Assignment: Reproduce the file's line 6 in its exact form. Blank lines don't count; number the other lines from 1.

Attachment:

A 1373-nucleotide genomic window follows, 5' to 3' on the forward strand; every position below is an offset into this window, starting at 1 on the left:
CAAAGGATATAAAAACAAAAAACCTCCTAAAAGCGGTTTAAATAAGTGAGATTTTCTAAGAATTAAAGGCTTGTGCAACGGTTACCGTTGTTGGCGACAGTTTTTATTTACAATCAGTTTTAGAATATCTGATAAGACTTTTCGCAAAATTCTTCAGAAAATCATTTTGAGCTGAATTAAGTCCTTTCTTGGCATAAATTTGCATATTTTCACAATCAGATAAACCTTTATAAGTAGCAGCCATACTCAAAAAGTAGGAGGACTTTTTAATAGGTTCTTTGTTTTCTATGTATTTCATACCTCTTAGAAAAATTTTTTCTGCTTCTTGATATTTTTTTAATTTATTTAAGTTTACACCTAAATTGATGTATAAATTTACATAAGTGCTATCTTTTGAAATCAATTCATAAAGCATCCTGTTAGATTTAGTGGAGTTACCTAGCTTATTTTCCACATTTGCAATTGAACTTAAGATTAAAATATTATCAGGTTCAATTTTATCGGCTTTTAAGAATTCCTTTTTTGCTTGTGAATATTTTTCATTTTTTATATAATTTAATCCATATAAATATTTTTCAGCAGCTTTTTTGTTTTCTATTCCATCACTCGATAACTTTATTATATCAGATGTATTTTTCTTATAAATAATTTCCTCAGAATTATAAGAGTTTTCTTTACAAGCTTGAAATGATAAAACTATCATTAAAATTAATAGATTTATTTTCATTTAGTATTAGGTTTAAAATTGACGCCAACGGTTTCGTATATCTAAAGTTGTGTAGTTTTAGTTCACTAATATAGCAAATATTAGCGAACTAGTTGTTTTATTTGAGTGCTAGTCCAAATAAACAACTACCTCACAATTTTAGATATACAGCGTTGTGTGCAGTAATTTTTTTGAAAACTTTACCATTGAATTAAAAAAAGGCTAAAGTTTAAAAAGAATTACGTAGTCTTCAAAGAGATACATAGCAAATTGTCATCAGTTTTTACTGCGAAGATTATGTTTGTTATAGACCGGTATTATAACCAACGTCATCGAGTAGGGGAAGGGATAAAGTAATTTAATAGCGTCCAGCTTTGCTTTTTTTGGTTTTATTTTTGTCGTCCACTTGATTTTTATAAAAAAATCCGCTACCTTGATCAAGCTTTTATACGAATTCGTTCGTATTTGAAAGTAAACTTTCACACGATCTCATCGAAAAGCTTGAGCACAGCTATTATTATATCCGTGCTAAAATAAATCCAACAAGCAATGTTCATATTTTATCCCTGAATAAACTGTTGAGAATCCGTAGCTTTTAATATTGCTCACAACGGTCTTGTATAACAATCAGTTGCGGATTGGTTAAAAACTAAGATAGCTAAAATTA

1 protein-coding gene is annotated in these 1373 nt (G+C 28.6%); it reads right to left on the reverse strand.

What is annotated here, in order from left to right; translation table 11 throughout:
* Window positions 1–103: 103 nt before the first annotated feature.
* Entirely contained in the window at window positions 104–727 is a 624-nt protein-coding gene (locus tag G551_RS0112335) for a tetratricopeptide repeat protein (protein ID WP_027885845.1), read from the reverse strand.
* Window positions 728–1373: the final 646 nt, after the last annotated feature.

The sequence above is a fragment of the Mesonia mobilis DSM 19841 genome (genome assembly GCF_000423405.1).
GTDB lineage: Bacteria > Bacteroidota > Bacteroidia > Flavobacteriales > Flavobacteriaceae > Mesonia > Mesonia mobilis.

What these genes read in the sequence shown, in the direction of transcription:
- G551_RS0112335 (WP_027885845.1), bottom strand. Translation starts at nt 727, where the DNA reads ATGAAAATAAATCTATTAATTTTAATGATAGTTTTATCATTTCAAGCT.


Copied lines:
* Entirely contained in the window at window positions 104–727 is a 624-nt protein-coding gene (locus tag G551_RS0112335) for a tetratricopeptide repeat protein (protein ID WP_027885845.1), read from the reverse strand.